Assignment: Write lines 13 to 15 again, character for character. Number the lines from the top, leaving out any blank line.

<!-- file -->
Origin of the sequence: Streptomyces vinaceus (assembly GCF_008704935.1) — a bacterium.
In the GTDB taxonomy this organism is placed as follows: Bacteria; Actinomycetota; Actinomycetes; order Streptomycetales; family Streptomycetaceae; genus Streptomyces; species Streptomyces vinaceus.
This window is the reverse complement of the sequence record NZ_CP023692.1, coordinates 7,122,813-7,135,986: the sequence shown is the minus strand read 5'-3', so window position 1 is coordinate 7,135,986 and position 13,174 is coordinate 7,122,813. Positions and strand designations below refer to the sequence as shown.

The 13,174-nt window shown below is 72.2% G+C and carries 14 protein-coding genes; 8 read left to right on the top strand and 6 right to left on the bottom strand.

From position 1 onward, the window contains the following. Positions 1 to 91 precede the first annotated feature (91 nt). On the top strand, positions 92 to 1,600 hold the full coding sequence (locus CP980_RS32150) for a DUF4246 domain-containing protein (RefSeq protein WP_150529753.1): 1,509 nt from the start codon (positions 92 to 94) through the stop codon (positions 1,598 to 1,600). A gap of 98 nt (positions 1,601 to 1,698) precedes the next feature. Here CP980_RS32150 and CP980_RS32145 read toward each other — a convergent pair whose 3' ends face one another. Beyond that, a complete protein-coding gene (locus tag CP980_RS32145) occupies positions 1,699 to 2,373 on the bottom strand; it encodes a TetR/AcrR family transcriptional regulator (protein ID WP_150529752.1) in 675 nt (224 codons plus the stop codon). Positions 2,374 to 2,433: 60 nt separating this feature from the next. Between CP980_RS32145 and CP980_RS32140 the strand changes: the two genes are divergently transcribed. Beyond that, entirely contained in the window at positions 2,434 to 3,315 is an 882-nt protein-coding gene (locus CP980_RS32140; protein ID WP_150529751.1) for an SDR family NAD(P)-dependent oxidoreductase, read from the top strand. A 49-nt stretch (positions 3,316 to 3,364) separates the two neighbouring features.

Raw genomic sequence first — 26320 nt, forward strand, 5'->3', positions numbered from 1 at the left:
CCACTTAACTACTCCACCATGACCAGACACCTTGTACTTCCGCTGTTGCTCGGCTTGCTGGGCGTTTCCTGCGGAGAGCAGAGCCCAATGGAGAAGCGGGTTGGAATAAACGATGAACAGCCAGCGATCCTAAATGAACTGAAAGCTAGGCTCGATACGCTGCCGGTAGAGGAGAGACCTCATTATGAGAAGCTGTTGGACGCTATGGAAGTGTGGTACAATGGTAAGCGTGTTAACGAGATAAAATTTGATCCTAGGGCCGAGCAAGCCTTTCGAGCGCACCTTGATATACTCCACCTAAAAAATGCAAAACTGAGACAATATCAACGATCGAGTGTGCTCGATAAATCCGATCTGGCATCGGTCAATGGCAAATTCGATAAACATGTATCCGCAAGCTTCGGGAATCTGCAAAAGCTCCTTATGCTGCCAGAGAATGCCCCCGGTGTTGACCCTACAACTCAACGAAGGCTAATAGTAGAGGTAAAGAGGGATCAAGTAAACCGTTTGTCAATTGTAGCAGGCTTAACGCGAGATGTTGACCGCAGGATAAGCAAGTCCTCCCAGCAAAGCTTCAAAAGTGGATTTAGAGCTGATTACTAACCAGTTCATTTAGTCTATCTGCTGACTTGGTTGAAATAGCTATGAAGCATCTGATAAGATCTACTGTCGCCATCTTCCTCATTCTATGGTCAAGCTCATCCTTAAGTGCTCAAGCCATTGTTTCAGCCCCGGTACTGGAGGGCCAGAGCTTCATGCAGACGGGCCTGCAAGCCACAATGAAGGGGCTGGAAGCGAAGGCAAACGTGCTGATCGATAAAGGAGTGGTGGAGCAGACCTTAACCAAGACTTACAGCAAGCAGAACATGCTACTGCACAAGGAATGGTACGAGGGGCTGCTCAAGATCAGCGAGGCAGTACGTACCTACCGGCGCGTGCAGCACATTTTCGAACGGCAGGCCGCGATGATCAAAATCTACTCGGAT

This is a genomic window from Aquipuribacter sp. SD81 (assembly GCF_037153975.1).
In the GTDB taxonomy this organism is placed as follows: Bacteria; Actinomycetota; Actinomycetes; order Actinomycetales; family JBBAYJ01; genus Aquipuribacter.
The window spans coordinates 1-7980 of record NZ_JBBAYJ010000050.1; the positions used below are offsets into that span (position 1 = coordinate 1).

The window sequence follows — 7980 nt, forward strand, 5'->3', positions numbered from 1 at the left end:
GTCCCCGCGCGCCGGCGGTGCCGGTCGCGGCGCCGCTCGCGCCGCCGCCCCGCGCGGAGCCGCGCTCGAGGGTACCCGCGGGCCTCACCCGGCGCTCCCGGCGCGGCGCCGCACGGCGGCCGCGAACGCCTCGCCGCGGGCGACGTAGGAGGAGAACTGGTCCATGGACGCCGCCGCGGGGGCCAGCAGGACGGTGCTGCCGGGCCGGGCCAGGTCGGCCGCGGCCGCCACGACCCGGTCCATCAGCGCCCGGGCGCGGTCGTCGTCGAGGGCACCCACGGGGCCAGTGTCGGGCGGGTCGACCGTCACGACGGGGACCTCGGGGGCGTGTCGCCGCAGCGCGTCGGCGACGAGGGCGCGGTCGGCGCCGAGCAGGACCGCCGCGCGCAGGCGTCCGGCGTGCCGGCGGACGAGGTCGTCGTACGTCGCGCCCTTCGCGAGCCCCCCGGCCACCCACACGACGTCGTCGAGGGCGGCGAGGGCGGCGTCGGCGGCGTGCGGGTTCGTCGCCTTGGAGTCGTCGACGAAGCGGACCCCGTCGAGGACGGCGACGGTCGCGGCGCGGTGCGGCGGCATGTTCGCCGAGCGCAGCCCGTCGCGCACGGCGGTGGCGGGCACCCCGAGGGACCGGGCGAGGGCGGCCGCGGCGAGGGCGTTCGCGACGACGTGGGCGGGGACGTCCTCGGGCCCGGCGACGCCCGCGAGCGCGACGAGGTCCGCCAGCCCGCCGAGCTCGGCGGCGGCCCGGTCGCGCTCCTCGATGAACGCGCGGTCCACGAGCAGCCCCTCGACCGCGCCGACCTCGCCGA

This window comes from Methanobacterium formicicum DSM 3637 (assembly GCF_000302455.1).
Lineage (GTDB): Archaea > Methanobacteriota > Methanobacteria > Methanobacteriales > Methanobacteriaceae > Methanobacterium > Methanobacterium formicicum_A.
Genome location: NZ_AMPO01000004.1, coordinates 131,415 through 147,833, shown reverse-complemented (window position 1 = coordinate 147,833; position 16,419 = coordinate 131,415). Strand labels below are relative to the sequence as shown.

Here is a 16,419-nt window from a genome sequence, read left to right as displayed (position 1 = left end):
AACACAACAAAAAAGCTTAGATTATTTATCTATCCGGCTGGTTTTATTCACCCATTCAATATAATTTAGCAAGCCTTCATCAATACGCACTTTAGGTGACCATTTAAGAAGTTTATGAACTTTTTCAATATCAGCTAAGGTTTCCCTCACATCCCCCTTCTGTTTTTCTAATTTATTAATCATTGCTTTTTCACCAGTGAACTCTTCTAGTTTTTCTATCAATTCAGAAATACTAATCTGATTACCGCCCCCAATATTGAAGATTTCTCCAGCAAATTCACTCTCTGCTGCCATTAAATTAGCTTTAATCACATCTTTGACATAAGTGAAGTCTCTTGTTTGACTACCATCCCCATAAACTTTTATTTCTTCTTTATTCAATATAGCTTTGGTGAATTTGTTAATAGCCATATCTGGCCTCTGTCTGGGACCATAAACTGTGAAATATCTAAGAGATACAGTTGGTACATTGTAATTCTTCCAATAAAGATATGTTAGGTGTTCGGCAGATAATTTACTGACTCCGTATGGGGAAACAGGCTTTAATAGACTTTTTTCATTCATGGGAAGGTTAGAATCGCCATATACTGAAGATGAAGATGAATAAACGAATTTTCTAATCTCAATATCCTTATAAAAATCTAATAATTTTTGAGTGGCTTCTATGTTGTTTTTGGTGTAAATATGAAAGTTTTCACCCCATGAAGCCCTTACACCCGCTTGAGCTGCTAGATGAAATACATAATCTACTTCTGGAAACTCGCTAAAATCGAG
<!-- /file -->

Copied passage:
This window comes from Methanobacterium formicicum DSM 3637 (assembly GCF_000302455.1).
Lineage (GTDB): Archaea > Methanobacteriota > Methanobacteria > Methanobacteriales > Methanobacteriaceae > Methanobacterium > Methanobacterium formicicum_A.
Genome location: NZ_AMPO01000004.1, coordinates 131,415 through 147,833, shown reverse-complemented (window position 1 = coordinate 147,833; position 16,419 = coordinate 131,415). Strand labels below are relative to the sequence as shown.